Tag Archives: reconciliation

Racial Reconciliation, Identity, and Emotional Health

Works of reconciliation don’t necessarily stir the emotions and none of the workshops I’ve attended or training materials I’ve read seem to correlate the two. But as my friend and colleague, Dante Upshaw, is a huge advocate for Emotionally Healthy Church and Spirituality, recently approached me about the possibility about working on a project tying the two together, I picked up Scazzero’s books again and began reading. Then I came across this passage in his book, Emotionally Healthy Spirituality:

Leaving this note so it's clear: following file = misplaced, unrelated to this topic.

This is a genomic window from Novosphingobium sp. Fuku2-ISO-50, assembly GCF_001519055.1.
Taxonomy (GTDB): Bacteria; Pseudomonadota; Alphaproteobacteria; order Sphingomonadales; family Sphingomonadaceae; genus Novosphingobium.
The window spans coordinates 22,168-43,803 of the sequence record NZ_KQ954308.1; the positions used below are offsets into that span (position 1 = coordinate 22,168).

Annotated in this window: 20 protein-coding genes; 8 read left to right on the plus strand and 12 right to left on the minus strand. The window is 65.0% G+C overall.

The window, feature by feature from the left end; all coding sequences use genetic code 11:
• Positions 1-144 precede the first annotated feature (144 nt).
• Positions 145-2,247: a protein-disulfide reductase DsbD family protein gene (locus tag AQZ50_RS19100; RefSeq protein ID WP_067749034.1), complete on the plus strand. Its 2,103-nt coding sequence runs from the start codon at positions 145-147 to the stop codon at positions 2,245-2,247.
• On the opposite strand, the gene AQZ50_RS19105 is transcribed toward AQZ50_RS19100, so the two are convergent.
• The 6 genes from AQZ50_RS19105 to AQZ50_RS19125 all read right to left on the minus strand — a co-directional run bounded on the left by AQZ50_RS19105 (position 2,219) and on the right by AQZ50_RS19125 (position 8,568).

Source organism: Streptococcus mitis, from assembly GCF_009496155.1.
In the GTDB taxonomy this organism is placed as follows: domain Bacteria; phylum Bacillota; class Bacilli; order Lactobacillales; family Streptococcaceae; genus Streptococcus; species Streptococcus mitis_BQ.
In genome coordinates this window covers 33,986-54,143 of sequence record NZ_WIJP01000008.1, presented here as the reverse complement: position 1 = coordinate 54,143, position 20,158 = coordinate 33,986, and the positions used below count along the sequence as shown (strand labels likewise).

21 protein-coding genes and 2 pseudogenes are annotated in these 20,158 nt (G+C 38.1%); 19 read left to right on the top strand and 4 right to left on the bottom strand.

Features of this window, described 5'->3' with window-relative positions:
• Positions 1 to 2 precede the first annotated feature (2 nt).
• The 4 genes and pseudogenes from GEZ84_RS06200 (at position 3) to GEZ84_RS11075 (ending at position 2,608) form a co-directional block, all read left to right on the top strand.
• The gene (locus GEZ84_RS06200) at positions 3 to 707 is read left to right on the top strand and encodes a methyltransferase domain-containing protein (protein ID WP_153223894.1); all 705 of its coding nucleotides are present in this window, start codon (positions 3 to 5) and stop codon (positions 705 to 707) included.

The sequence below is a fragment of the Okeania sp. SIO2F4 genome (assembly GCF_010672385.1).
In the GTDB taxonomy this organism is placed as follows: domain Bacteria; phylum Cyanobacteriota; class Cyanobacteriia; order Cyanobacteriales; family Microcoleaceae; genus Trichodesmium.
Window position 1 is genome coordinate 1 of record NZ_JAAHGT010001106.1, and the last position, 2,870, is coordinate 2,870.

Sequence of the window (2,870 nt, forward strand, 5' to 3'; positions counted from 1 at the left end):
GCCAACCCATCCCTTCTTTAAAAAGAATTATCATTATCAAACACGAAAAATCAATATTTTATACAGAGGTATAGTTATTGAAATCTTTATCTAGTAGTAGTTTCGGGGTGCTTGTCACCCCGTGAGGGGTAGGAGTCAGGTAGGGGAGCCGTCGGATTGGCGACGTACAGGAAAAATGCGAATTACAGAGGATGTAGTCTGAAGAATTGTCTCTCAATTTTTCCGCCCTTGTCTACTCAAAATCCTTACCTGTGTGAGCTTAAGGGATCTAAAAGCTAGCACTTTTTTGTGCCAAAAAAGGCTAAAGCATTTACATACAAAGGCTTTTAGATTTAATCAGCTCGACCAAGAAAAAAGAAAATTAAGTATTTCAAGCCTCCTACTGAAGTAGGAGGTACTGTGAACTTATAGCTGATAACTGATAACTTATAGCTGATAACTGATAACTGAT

One very helpful way to clarify this process of growing in our faithfulness to our true selves in a new way is through the use of a new term: differentiation. Developed by Murray Bowen, the founder of modern family systems theory, it refers to a person’s capacity to “define his or her own life’s goals and values apart from the pressures of those around them..”” The key emphasis of differentiation is on the ability to think clearly and carefully as another means, besides our feelings, of knowing ourselves. Differentiation involves the ability to hold on to who you are and who you are not. The degree to which you are able to affirm your distinct values and goals apart from the pressures around you (separateness) while remaining close to people important to you (togetherness) helps determine your level of differentiation. People with a high level of differentiation have their own beliefs, convictions, directions, goals, and values apart from the pressures around them. They can choose, before God, how they want to be without being controlled by the approval or disapproval of others. Intensity of feelings, high stress, or the anxiety of others around them does not overwhelm their capacity to think intelligently. I may not agree with you or you with me. Yet I can remain in relationship with you. I don’t have to detach from you, reject you, avoid you, or criticize you to validate myself.